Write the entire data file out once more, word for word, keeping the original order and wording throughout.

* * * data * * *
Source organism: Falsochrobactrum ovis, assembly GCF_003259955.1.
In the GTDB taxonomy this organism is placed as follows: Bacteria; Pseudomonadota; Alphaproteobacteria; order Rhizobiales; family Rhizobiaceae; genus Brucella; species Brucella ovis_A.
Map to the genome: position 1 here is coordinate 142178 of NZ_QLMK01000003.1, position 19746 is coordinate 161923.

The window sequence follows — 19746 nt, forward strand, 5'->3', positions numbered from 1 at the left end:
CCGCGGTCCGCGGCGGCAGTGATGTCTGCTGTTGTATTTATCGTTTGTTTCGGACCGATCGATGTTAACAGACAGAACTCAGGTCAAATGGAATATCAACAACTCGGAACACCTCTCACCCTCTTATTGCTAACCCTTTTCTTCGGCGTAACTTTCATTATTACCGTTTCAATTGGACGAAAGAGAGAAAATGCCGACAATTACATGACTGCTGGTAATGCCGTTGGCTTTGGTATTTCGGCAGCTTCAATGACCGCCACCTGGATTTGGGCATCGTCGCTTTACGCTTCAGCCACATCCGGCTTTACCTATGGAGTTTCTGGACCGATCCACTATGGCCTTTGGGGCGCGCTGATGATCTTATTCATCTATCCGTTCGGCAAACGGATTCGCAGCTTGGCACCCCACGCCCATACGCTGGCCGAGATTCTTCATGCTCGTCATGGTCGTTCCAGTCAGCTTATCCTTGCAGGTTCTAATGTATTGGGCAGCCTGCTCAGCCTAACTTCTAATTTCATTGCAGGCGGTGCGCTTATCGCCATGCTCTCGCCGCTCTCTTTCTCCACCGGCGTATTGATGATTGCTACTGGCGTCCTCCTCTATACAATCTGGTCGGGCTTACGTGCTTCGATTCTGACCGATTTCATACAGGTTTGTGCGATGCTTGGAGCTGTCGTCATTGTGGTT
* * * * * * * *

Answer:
Source organism: Falsochrobactrum ovis, assembly GCF_003259955.1.
In the GTDB taxonomy this organism is placed as follows: Bacteria; Pseudomonadota; Alphaproteobacteria; order Rhizobiales; family Rhizobiaceae; genus Brucella; species Brucella ovis_A.
Map to the genome: position 1 here is coordinate 142178 of NZ_QLMK01000003.1, position 19746 is coordinate 161923.

The window sequence follows — 19746 nt, forward strand, 5'->3', positions numbered from 1 at the left end:
CCGCGGTCCGCGGCGGCAGTGATGTCTGCTGTTGTATTTATCGTTTGTTTCGGACCGATCGATGTTAACAGACAGAACTCAGGTCAAATGGAATATCAACAACTCGGAACACCTCTCACCCTCTTATTGCTAACCCTTTTCTTCGGCGTAACTTTCATTATTACCGTTTCAATTGGACGAAAGAGAGAAAATGCCGACAATTACATGACTGCTGGTAATGCCGTTGGCTTTGGTATTTCGGCAGCTTCAATGACCGCCACCTGGATTTGGGCATCGTCGCTTTACGCTTCAGCCACATCCGGCTTTACCTATGGAGTTTCTGGACCGATCCACTATGGCCTTTGGGGCGCGCTGATGATCTTATTCATCTATCCGTTCGGCAAACGGATTCGCAGCTTGGCACCCCACGCCCATACGCTGGCCGAGATTCTTCATGCTCGTCATGGTCGTTCCAGTCAGCTTATCCTTGCAGGTTCTAATGTATTGGGCAGCCTGCTCAGCCTAACTTCTAATTTCATTGCAGGCGGTGCGCTTATCGCCATGCTCTCGCCGCTCTCTTTCTCCACCGGCGTATTGATGATTGCTACTGGCGTCCTCCTCTATACAATCTGGTCGGGCTTACGTGCTTCGATTCTGACCGATTTCATACAGGTTTGTGCGATGCTTGGAGCTGTCGTCATTGTGGTT